Finding the path to starting a company

I believe there are basically two ways to start a company: inside out and outside in.
Inside Out
The inside out method has been very successful for many entrepreneurs. My earliest exposure to this was working for Software Arts, where Dan Bricklin had invented VisiCalc, the first electronic spreadsheet. Dan was a student at Harvard Business School at the time, after having worked at DEC on their PDP-8 word processing software. He got frustrated having to recalculate business models over and over again using his calculator and a pencil and eraser. He found it very cumbersome and it was hard to ask what if questions about assumptions in the model because changing the model was so difficult.
What he wanted was a word processor for numbers and formulas – from his personal problem came a solution now used by millions of people around the world, the electronic spreadsheet.
Mark Zuckerberg never planned on starting a company. He just really wanted an easy way for friends at Harvard to connect with each other.
Travis Kalanick and his co-founder got very frustrated trying to hail down a cab one day and decided there had to be a better way and thus was born Uber.
The generalized approach to inside out is to observe yourself as you go through life. What do you find frustrating? Trying to find that important to do in your overflowing email inbox? Trying to keep track of all new movies you want to see and figuring out when they will be in a theater near you? Getting rid of that junk in your basement? Many startups begin with the founder trying to solve a person problem and sometimes that solution morphs into a totally different business, as it did with Craigs List which started as an email newsletter to Craig’s friends.
The examples of entrepreneurs solving their own problem and turning that into a successful business are legion.
Outside In
A great example of working from the outside in is Jeff Bezos. Jeff knew he wanted to start a company and he thought that the Internet would enable online commerce. But what to sell? It turned out that books were a great item as there was an existing database of all books in print which was easily accessible and by providing access to virtually every book in print online his online bookstore would have a far greater inventory and thus much better selection than even the biggest bricks and mortar book store.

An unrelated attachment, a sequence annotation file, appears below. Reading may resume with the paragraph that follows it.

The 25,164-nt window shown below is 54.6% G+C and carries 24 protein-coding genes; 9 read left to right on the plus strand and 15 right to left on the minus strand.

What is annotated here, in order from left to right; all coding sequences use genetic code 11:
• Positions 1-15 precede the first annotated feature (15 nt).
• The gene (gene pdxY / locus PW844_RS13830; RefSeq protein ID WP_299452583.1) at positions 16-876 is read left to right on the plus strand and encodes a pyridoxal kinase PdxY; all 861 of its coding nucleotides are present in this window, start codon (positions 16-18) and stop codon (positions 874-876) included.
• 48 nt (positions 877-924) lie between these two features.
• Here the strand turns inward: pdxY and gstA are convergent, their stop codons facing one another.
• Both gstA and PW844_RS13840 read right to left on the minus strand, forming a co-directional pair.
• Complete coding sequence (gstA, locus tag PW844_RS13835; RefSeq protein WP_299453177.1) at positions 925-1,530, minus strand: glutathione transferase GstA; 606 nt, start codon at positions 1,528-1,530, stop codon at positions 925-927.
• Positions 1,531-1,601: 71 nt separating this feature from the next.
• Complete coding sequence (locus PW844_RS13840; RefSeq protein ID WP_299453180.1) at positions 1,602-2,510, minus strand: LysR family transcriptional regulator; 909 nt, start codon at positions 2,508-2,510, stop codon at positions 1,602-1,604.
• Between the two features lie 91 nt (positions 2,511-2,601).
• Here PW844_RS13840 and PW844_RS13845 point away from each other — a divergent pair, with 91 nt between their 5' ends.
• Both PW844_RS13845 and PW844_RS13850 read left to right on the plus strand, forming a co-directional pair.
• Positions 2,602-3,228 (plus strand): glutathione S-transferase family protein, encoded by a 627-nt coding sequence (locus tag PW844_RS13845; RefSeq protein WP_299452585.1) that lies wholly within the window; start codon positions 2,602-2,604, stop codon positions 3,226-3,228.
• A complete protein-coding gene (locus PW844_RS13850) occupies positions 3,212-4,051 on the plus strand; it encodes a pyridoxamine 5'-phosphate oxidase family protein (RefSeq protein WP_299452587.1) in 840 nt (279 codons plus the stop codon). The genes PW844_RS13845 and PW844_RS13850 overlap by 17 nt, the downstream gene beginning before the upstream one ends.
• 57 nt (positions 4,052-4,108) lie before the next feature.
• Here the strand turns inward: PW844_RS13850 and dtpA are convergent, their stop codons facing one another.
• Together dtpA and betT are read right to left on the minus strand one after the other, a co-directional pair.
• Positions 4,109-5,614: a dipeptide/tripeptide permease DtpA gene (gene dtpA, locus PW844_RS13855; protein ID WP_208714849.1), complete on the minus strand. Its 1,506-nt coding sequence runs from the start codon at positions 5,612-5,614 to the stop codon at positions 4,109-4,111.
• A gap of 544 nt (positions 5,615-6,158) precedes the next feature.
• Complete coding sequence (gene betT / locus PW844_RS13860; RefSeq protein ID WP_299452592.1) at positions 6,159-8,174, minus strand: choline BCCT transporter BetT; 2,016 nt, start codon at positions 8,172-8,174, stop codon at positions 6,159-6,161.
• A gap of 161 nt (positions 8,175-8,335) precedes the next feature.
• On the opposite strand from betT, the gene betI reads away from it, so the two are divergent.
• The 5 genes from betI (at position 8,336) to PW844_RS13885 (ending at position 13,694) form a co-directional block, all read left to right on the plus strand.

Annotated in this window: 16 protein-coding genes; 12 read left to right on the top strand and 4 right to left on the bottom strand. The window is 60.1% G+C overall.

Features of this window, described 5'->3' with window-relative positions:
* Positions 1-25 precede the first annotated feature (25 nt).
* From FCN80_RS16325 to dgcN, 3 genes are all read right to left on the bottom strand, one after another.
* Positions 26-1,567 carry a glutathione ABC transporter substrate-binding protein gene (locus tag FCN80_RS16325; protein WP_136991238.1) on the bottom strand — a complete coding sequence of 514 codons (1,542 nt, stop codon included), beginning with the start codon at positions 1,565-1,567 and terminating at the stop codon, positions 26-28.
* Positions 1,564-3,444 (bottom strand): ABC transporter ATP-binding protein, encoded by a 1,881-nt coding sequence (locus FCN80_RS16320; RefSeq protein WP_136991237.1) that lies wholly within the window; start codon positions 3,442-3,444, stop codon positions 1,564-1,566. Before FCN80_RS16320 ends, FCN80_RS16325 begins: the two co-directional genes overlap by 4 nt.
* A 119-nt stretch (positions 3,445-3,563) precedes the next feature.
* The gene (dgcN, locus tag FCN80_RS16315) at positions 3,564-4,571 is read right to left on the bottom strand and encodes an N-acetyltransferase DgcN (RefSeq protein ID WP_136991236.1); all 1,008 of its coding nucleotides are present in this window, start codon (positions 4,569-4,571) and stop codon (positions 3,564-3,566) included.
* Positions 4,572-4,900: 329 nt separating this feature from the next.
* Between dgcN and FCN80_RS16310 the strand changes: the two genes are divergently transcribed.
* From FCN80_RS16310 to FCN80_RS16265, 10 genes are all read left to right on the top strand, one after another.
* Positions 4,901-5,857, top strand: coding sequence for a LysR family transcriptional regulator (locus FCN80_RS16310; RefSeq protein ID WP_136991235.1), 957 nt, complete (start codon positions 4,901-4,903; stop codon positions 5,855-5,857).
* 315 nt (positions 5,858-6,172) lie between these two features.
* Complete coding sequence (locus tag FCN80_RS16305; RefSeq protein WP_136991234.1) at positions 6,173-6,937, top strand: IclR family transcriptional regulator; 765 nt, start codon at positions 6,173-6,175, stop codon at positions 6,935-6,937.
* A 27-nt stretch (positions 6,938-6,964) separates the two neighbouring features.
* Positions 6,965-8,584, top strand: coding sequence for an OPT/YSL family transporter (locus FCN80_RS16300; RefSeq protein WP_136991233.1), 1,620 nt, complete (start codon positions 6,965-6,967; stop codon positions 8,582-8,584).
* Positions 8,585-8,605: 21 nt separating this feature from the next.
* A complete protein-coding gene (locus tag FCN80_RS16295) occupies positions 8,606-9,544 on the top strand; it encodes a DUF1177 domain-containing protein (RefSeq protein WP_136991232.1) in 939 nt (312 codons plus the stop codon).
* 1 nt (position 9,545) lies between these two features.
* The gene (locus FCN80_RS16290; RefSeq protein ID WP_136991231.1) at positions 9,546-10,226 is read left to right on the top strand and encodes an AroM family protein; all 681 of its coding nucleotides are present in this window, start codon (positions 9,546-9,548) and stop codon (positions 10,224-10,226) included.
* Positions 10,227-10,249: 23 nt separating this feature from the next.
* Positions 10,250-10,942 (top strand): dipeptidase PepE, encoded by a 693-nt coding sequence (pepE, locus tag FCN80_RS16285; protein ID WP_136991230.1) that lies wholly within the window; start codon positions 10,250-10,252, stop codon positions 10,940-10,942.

Don’t create a product, create a market. A product may be worth a billion dollars, but a market is worth trillions. Again, Jeff Bezos is a great example. He took his internal IT infrastructure for Amazon and turned it into AWS, which has become a multi-billion dollar market for Amazon web services, and an important part of Amazon’s business.
Alan Kay is famous for saying the best way to invent the future is to invent it. That’s great but how in the heck do you do that? Well watch Alan’s video How to Invent the Future Part I at the Startup School site. To do a quick and dirty job of synopsizing his fantastic talk, basically you need to look 30 years out, then work your way back to the present. He retitled his video for Startup School as Bringing the Future Back to Now vs. Trying to Move the Present Ahead.
The outside in method focuses on where there are unsolved problems that other people and/or companies have. How do companies keep all their computers up to date so their machines don’t get hacked? Where will all those electric cars plug in and get charged up in 10 minutes instead of 3 hours? Again observation comes into play. One suggestion I have is to put yourself into a bunch of very different environments than your normal environment. Another Alan Kay quote to keep in mind that perspective is worth 80 IQ points. Where can you add perspective that’s been lacking?
If you are an MIT engineer, start hanging out at Berklee College of Music or Emerson College and talk to students and faculty there about what’s bugging them. If you have spent most of your life on the coasts take a field trip to Detroit and Chicago and spend as much time as possible understanding the dynamics of those cities.